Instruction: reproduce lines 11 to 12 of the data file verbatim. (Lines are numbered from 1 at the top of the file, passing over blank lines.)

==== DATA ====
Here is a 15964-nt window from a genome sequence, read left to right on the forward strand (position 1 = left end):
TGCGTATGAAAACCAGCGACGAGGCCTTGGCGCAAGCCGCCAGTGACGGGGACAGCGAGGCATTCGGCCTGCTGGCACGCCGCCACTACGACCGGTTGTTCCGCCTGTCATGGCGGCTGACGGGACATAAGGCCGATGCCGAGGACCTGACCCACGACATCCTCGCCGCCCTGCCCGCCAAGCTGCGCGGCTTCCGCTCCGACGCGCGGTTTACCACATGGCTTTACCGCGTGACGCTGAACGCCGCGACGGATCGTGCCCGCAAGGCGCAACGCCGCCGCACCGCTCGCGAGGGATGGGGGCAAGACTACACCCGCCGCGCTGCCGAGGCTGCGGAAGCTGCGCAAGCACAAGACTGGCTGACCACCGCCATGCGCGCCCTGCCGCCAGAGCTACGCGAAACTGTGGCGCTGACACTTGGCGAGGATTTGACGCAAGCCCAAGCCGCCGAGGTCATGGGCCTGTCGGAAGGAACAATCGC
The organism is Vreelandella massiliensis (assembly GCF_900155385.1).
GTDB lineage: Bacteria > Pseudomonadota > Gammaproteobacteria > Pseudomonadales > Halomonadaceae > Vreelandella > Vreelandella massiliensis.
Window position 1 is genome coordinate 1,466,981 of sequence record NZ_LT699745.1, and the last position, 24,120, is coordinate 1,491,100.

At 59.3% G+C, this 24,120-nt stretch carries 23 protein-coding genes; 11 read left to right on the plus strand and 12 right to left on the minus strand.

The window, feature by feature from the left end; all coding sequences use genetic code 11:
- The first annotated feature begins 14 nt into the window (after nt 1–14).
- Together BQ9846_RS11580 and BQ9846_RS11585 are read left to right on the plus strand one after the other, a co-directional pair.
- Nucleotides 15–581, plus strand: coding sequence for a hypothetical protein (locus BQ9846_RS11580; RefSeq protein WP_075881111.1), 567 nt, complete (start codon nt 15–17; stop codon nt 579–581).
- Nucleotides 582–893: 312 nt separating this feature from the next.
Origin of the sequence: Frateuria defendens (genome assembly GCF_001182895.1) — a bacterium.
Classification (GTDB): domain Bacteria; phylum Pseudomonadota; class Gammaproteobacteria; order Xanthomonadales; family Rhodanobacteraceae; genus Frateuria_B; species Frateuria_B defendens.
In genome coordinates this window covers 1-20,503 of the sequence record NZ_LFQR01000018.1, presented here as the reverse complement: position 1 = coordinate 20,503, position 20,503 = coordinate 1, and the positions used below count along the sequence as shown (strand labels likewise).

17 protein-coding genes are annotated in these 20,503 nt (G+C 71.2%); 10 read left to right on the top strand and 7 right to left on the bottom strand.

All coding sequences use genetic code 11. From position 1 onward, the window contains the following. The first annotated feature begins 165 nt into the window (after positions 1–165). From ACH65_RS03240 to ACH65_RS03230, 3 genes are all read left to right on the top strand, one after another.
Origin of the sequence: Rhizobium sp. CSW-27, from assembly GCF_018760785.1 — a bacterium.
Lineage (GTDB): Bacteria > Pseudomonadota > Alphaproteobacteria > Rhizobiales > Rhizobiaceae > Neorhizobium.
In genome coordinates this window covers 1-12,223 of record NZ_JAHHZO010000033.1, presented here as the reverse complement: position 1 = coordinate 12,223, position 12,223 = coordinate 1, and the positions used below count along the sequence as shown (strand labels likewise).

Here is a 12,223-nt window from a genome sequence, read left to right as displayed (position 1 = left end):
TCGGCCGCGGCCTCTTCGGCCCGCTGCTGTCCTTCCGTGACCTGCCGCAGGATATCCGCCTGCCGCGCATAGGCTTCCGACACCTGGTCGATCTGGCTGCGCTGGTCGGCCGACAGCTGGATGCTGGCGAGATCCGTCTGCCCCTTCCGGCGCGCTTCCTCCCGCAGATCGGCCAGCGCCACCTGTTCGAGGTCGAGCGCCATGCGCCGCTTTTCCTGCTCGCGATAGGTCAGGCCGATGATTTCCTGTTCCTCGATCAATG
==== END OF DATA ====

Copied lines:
- Nucleotides 582–893: 312 nt separating this feature from the next.
Origin of the sequence: Frateuria defendens (genome assembly GCF_001182895.1) — a bacterium.